Here’s what I learned from consuming Season 1 of The Expanse over two nights. Firstly, I apparently have way too much time to kill. Secondly, I didn’t know how much I missed having a reliably good science fiction space drama on my watch list.
And last but not least, I’m a sucker for how episodes end on a cliffhanger. I couldn’t wait to find out what happens next. Telling myself “Okay, just one more” happened more times than I care to admit.
The Expanse takes place in a couple of hundred years when humans have colonized the solar system. This isn’t Gene Roddenberry’s vision of a Utopian human society. There are a lot of the real world social, political and economical issues, past and present, in the Expanse. I like how I can readily see what The Expanse is trying to do without it feeling too forced in the face.
The Expanse is wise to zero in on a few core issues so it doesn’t become too messy. A key source of tension between characters is class hierarchy. Basically, the haves vs the have nots. If you’re born on Earth, you might not realize how it’s a privilege to live under an endless blue sky with an abundance of water, fresh air and good ol’ gravity.
If you’re born on the asteroid belts, you toil in slavery-like conditions where air and water are at a premium. Making matters worse, living in low gravity causes serious health complications. It’s no wonder the Belters resent the Earthers.
The other primary source of tension that the Expanse builds upon are the different factions that are at odds with one another. There is an inherent distrust of outsiders and a fear in the unknown. One reason for this is because Earth is in an escalating cold war with independent military power Mars.
I like that the Martians are just humans who have colonized and are terra-forming the red planet. Having no “aliens” makes the story that much more relatably human. Another antagonizing faction is the Belter’s labor union named the O.P.A. who are suspected of terrorist activities which ties into some of today’s real world concerns.
This is all a long way of saying that The Expanse establishes the world so that we can get a handle for how it works and provides the context for the story. The Expanse focuses on central characters who don’t readily identify with any of the above factions and it’s how they navigate between the cracks and dark spaces that is compelling.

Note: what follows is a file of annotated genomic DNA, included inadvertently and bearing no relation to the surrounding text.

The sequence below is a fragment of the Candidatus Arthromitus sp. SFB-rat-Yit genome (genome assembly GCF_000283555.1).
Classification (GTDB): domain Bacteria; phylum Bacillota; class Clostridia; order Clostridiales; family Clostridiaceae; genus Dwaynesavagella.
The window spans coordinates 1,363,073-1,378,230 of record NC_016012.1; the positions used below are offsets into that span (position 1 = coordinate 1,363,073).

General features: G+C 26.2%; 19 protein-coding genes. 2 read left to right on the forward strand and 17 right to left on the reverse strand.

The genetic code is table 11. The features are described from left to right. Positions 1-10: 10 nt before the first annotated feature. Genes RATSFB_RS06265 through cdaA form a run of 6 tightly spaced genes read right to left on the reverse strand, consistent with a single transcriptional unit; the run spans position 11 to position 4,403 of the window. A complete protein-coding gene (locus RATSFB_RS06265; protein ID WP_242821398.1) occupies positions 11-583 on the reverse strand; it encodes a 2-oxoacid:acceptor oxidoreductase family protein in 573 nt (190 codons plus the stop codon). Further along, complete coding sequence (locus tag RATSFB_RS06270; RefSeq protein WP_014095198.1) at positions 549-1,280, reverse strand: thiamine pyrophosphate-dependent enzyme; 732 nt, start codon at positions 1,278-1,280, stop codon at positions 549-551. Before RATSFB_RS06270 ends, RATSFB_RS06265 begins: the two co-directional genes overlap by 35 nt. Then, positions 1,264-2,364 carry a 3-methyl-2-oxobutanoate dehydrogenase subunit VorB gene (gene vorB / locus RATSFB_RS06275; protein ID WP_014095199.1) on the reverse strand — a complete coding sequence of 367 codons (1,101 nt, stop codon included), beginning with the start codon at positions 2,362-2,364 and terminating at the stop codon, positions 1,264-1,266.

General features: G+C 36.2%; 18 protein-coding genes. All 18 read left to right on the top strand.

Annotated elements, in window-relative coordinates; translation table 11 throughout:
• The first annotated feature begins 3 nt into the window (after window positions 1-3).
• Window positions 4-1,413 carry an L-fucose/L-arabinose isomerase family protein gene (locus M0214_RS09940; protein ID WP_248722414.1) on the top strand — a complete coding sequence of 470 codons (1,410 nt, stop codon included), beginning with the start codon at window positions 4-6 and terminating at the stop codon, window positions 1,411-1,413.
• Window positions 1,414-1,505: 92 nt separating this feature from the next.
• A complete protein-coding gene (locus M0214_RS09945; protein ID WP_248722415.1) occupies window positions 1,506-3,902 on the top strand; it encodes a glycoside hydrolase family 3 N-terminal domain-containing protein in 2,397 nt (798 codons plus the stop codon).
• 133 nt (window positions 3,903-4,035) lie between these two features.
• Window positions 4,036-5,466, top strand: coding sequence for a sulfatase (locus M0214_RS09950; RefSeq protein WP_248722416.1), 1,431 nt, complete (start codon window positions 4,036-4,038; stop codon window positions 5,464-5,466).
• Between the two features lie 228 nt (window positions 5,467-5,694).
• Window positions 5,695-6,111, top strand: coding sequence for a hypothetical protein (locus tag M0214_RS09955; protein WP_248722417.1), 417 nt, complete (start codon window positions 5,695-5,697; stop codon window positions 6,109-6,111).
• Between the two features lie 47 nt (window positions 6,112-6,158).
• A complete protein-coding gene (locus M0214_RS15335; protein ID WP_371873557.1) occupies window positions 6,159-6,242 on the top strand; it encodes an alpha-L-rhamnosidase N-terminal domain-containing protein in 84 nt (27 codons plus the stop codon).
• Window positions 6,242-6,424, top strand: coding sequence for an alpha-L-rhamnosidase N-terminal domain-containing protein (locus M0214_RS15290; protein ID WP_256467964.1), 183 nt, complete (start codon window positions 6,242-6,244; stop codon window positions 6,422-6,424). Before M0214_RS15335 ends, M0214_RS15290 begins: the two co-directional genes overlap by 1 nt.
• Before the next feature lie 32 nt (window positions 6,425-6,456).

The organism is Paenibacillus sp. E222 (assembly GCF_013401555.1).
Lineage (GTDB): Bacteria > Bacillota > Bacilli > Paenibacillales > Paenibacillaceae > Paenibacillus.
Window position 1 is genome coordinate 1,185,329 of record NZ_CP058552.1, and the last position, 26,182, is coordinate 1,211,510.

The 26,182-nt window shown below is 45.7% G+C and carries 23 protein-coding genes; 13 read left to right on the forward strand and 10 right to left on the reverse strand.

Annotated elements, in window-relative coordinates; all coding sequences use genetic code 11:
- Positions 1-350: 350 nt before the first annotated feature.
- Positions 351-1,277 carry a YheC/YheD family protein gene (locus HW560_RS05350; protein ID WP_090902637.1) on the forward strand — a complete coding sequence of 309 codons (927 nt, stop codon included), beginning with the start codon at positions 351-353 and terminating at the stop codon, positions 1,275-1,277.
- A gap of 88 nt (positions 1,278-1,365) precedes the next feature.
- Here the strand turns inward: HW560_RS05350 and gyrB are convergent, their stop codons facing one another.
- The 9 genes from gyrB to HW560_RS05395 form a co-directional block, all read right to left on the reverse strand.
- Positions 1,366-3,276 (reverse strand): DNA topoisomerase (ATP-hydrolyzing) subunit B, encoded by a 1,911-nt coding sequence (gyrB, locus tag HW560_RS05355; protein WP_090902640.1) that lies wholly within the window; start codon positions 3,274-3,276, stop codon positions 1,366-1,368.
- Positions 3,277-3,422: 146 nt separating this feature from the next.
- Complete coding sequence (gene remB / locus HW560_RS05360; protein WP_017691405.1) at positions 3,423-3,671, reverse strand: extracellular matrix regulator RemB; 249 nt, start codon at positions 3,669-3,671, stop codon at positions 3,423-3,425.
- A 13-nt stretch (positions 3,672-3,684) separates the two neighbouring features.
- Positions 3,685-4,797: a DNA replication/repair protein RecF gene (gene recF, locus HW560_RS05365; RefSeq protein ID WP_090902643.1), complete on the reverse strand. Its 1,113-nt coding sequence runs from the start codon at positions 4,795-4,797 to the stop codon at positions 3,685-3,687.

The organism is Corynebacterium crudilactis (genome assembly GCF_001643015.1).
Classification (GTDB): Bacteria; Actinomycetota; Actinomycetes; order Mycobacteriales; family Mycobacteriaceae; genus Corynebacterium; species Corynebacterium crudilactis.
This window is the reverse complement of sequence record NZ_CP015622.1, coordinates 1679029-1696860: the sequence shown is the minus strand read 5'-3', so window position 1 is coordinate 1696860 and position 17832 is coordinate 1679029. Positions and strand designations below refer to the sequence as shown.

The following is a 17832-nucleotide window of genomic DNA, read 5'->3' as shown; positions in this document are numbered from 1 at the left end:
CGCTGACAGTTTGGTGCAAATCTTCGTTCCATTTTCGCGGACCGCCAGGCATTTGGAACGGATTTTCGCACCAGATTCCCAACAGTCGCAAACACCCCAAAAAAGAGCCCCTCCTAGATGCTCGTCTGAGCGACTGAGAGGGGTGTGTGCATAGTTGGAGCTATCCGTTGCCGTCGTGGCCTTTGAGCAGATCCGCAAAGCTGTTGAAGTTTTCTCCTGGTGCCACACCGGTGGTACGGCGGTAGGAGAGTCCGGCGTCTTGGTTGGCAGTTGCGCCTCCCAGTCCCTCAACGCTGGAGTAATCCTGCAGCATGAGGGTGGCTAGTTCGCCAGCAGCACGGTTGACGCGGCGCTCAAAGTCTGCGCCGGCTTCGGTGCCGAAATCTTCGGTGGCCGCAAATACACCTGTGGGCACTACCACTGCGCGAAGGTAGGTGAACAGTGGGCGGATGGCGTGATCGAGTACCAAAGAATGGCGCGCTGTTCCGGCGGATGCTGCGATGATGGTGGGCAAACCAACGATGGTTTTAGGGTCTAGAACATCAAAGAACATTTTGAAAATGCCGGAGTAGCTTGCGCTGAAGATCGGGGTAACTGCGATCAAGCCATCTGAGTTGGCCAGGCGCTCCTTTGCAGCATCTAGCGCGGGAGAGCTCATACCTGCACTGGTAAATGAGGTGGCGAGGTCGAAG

Each of three core characters have story lines in their own genre flavor that when blended together is pretty seamless. Police Detective Miller’s (Thomas Jane) story is a noir-esque mystery. He’s a morally challenged anti-hero figure tasked to find a missing young woman, the daughter of the richest man in the system, and gets caught up in a conspiracy. Miller is born in the belts but lived mostly on Earth so he’s seen as a traitor by his fellow indigenous people.
After leaving Earth to work in the Belts, ship officer Jim Holden’s (Steven Strait) morally grounded decision lands his crew mates in the cross-fire of a new, mysterious high-powered threat. This space opera story line is the strongest to me because of the life and death stakes at every turn and the fun interplay between the crew mates. They are often escaping from the frying pan into the fire. I also love the attention to how the outer space mechanics and physics work.
While I like the character of Chrisjen Avasarala, a high ranking United Nations official who will stop at nothing to win the game and uncover the conspiracy, as well as actress Shohreh Aghdashloo, this is the most separate story. I believe the intended genre is to be a taut political thriller but comes off as a character drama piece.
Her scenes works best when it’s focused on Chrisjen actively being Chrisjen; for example how she manipulates people and is one step ahead of her Earth counterparts. Her story is less organic in scenes when another character is describing her or when she’s uncovering the backstory of other characters.
All three story lines have a different piece of the bigger puzzle. Although there are some parallels between Chrisjen and Detective Miller’s story structure, Miller plays off of much stronger supporting characters and the stakes are more immediate. Chrisjen’s Season 1 arc ends on a promising note that should hopefully address some of these issues.
Thomas Jane is a solid lead actor, I might like his performance more than his character who’s slowly growing on me. Jane knows how to make a scene and dialogue interesting which otherwise might fall flat with a lesser actor. He works a shot glass almost as well as Lena Headey’s Cersei with a wine glass in her hand in countless scenes.
To be clear, The Expanse is also based on a book series but is not “Game of Thrones in outer space”. I wouldn’t call The Expanse a space epic because it doesn’t encompass a big enough scope to completely capture my imagination. The characters are good but I’m not caught up in their world long after watching.
The three core story lines aren’t balanced that well either, Holden’s story is the one I’m most interested in. In the mid-season, there’s a little lull where the story has take time to set up the final stretch. The finale pulls everything together. I have some minor issues with it though. It’s satisfying but I wouldn’t say it’s emotionally resonating.
The Expanse blends mystery and space drama in a future which draws upon our modern world issues. It’s part detective noir, part political thriller but it’s the space opera element which makes The Expanse most watchable. The first season leaves room to improve upon and to continue to develop it’s own identity next season. Those looking for a sci-fi show set in space that’s not too generic, The Expanse is a good place to start.
What are your thoughts on Season 1? Which science fiction shows are you watching now?